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Remembering the Victims of Forced Marriage and of Murder in the Name of ‘Honour’

SAS Rights & Shiloh Project poster.

Today many community members will remember victims of so-called ‘honour’ killings. This day is marked annually on 14 July, the birth date of Shafilea Ahmed (born 1986, murdered 11 September 2003).

We want to hold in our thoughts the survivors of forced marriage and the victims of ‘honour’ killings and to acknowledge the courageous and important work of many grassroots organisations, service providers and activists to resist and to eliminate these scourges.

This year many of us cannot come together in person, but our vision remains united. We won’t just light candles, we will continue to take action. 

The Shiloh Project in collaboration with SAS RIGHTS

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COVID-19 Lockdown Interview Series: Barbara Thiede

Rabbi Dr. Barbara Thiede

When my university (University of North Carolina, Charlotte) went on spring break March 2, I made the decision to see if I could put all my classes online. Because I also teach online for ALEPH Ordination Programs (a Jewish seminary which ordains rabbis, cantors, and rabbinic pastors), doing so was not as difficult for me as for some of my colleagues. In the meantime, my spouse, Ralf, and I moved roomfuls of furniture around in our little ranch house to accommodate our son and daughter-in-love, who moved out of a tiny one-room studio apartment in Brooklyn, New York,  into our tiny home library (now outfitted with a bed, sitting area, and workspace!).  We joked about how much the room would go for on Airbnb and promptly dubbed it R&B (Ralf and Barbara). We’ve been alternating the cooking, so I’ve been treated to some real culinary variety.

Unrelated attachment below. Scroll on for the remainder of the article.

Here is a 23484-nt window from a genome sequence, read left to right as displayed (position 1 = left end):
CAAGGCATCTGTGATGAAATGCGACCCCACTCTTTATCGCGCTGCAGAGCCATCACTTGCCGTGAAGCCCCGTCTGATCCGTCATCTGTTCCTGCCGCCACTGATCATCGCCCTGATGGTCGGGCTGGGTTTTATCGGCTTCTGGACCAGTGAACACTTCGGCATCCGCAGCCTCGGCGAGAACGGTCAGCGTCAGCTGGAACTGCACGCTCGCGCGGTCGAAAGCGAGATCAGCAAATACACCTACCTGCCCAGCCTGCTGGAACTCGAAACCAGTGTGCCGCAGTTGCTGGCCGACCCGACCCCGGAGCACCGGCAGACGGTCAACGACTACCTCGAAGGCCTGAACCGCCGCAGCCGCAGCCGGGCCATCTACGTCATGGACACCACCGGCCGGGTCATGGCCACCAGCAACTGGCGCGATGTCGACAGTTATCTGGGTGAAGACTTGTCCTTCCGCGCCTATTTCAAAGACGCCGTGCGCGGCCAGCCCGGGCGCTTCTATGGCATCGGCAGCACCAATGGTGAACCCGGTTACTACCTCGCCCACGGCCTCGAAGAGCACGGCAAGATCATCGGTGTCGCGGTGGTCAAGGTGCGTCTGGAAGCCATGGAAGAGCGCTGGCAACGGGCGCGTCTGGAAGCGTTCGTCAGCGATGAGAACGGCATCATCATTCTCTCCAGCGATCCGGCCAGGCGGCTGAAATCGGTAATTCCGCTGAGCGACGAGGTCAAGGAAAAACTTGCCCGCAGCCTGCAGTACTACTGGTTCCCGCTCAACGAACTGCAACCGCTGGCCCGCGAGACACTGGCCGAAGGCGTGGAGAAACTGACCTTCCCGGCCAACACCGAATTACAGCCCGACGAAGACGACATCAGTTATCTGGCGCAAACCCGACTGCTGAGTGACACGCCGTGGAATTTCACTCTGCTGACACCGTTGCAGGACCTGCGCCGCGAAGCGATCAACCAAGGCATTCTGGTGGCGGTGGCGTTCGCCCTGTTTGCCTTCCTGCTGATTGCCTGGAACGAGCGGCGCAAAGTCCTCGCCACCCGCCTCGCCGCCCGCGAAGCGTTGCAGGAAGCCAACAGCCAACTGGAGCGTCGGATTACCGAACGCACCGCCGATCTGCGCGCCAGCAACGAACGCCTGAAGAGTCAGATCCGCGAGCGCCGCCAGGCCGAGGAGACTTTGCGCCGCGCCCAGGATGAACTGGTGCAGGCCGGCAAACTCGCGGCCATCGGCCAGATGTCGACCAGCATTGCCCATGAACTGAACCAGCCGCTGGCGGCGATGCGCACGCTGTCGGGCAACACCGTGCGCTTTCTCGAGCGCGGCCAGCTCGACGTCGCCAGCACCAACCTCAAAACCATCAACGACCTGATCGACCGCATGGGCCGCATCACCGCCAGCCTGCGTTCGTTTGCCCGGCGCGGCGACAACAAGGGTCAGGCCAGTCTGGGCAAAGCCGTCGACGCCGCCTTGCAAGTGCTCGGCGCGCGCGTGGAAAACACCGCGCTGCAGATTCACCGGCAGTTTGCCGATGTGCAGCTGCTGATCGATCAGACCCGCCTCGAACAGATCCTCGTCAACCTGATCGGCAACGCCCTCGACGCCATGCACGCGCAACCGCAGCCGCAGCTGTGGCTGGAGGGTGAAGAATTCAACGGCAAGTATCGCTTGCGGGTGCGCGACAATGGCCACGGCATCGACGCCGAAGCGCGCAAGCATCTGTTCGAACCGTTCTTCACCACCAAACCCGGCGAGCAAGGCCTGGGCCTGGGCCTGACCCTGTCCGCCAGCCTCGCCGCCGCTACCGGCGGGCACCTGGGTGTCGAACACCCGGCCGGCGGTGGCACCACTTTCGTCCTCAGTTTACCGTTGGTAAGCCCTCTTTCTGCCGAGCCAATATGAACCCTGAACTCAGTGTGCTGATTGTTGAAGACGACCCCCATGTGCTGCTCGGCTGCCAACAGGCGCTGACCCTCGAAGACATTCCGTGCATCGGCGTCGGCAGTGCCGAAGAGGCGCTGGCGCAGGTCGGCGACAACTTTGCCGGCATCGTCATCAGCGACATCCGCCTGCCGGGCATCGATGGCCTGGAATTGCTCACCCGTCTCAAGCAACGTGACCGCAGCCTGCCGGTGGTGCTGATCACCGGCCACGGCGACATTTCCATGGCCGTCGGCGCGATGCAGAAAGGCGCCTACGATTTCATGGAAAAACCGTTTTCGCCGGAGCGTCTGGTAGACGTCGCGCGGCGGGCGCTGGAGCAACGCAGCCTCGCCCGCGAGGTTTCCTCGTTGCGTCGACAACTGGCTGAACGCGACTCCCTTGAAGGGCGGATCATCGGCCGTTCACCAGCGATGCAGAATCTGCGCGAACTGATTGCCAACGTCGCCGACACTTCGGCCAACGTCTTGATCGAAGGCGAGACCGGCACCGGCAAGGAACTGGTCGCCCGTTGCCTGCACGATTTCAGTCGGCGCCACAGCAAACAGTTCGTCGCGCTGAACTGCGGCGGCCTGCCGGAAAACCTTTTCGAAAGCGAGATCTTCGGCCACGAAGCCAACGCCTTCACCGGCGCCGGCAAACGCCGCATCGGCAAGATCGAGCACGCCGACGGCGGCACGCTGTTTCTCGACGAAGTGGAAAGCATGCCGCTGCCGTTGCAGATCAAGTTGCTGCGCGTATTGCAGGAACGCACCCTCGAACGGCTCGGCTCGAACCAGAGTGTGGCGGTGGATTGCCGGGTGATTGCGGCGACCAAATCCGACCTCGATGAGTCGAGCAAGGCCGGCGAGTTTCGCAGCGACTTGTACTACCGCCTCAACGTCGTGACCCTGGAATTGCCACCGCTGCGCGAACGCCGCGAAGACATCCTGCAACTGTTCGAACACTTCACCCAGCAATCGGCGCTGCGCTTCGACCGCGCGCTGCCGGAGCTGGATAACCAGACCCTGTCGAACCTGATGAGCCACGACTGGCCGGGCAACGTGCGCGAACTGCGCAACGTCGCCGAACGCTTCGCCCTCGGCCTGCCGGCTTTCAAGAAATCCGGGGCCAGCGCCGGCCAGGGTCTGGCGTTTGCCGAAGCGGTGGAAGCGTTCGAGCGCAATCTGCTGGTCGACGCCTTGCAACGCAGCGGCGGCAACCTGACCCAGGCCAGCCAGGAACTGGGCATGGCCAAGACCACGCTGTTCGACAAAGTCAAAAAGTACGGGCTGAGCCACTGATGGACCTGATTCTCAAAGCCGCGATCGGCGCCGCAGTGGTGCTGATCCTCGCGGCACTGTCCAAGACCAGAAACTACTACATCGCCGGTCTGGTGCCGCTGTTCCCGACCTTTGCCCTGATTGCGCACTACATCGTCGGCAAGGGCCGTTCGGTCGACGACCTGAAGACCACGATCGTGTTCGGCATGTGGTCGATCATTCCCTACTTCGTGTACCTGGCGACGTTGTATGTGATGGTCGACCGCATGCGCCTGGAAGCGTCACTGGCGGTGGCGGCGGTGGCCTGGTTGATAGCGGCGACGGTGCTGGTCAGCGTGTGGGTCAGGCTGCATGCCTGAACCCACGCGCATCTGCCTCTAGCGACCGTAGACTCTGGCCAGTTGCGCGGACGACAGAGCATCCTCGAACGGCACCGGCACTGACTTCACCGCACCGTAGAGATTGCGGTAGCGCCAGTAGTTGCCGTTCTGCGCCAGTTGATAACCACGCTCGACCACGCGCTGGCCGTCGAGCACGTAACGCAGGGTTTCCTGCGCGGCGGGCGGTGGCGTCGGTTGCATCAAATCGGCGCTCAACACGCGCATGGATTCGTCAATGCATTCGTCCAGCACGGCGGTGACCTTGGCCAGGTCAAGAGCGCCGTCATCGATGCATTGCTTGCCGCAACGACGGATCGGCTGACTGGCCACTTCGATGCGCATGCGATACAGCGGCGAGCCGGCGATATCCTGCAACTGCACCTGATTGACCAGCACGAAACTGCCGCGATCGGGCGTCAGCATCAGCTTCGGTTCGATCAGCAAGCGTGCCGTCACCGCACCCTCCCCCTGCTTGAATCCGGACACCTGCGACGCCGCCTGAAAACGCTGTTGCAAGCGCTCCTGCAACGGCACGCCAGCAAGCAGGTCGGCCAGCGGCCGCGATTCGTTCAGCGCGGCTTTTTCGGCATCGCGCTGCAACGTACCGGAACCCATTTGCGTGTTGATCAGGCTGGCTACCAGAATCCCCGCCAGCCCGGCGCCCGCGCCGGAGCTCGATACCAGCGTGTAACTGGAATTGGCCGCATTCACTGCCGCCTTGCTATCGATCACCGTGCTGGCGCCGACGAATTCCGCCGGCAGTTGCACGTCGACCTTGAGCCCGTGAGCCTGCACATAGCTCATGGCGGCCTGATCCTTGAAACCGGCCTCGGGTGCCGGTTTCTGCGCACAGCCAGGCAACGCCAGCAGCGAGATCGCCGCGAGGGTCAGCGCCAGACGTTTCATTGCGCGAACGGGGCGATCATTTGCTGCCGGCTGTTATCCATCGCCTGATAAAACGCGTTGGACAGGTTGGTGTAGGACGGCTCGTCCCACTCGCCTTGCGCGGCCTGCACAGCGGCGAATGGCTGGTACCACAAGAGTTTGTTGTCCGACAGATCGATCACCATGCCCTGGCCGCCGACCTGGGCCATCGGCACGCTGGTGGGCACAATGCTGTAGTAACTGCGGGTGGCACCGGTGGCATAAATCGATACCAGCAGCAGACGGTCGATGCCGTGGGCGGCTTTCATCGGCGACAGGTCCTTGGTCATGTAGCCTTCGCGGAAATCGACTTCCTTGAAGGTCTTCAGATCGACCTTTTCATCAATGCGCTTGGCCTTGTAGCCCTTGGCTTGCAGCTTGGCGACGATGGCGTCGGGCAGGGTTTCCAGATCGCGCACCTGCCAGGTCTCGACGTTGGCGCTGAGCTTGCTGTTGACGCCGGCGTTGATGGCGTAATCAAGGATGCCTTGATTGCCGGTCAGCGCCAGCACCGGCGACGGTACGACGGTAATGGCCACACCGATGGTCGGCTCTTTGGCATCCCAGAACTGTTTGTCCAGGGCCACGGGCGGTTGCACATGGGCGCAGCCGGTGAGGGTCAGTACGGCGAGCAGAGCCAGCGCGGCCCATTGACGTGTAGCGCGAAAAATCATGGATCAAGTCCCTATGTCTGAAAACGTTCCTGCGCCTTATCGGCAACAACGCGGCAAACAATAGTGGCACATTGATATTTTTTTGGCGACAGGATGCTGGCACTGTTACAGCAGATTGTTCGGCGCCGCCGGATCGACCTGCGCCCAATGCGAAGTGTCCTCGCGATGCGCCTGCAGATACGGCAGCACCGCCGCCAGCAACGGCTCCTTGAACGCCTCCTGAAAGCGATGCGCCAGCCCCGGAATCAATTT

Next, we started a huge project in our backyard, clearing away a veritable mini-forest of dead shrubbery that wisteria had marked, claimed, and devoured, and built three raised garden beds. This also necessitated digging up loads of mulchy dirt, moving it aside, creating the beds, refilling the beds with the dirt and home grown compost, and planting our vegetables. This explains the picture of me lying face down in the grass while our son grins up at his dad. His back is stronger. So far, everything is thriving and we look forward to the first products gracing our table.